In many previous investigations, commercial osteoblast-like cell lines (i.e., osteosarcoma cells) have been used as in vitro models to test the interactions between the biomaterials and bone cells.28–30 However, these models may not be suitable to reflect cellular responses in osteoporotic conditions because osteoblastic cells derived from healthy and osteoporotic rats exhibit different behavior towards the same stimuli.31 Our group has also reported that osteoblastic cells derived from osteoporotic rats using the most widely-used outgrowth protocol developed by Cornelissen's group32,33 exhibited significantly lower ALP activity. Furthermore, the matrix mineralization ability and expression levels of osteoblastic genes such as OCN, BSP and osterix were lower compared with those derived from healthy rats.17 The commonly-used protocols of osteoblast harvesting are enzymatic extraction of calvaria and bone marrow cultures. However, these methods were not suitable for the current study. Enzymatic extraction is not effective in digesting the adult bone in our 6 month old ovariectomized rats. For bone marrow culture, the harvested cells are a mixture of cells including general stromal cells, endothelial cells, and fibroblasts, and the cellular viability was too low. As indicated by Declercq et al.,33,34 bone explant culture from adult long bone is more reliable than enzymatic extraction of fetal calvaria or bone marrow culture. Thus, in the present study, osteoblasts were harvested using a protocol created in a previous study of our group.19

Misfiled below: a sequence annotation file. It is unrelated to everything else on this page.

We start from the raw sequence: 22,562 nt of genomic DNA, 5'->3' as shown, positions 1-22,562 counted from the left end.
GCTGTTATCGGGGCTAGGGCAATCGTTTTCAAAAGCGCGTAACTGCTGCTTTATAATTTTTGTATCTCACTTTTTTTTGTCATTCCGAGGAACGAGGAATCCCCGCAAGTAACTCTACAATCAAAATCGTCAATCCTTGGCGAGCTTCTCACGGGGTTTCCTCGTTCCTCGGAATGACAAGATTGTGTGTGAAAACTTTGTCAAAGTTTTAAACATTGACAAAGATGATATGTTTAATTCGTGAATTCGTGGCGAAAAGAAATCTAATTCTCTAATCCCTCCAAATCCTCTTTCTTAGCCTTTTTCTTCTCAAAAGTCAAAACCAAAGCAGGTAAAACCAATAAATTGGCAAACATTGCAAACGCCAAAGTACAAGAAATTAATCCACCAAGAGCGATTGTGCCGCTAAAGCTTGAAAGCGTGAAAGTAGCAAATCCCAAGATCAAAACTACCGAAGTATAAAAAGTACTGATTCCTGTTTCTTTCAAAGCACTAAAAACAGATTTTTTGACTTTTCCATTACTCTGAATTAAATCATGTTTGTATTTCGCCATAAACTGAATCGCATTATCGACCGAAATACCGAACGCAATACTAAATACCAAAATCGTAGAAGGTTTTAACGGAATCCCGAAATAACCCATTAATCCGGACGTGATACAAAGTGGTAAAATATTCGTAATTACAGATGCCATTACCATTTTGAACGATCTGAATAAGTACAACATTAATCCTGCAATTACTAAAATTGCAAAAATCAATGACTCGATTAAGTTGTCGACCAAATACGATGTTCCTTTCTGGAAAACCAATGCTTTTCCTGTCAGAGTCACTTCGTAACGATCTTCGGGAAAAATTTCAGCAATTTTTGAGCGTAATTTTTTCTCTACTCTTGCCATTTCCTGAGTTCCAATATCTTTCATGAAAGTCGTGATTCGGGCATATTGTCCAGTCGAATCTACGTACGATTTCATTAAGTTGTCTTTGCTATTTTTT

Our results of the in vitro test showed that compared with the cBCP ceramics, the nanostructured nBCP1 and nBCP2 ceramics promoted the proliferation of osteoporotic rat-derived bone cells (Fig. 3). To test the effect of these nanostructured ceramics on osteoblastic differentiation of osteoporotic rat-derived bone cells, the expression levels of the four-bone matrix maturation-related genes were evaluated. ALP and BSP genes are activated at an early stage of osteoblastic differentiation.34 The OCN gene is responsible for calcium deposition and bone mineralization, and the Col-1 gene regulates the production of Col-1, which is the major organic component of bone.35 Therefore, the significantly higher expression levels of the ALP, Col-1, OCN and BSP genes in the nBCP1 and nBCP2 groups compared with those of the cBCP group (Fig. 4) indicate that the nanostructured ceramics promoted osteogenic differentiation and mineralization of the osteoblasts derived from osteoporotic rats. These conclusions were further confirmed by the protein secretion results (ALP activity and OCN secretion in Fig. 5). Comparison of the results obtained with the nBCP1 and nBCP2 ceramics reveals that the nBCP2 ceramics are superior to the nBCP1 ceramics in promoting the functions of osteoporotic rat-derived bone cells, possibly due to its higher amount of incorporated HANPs.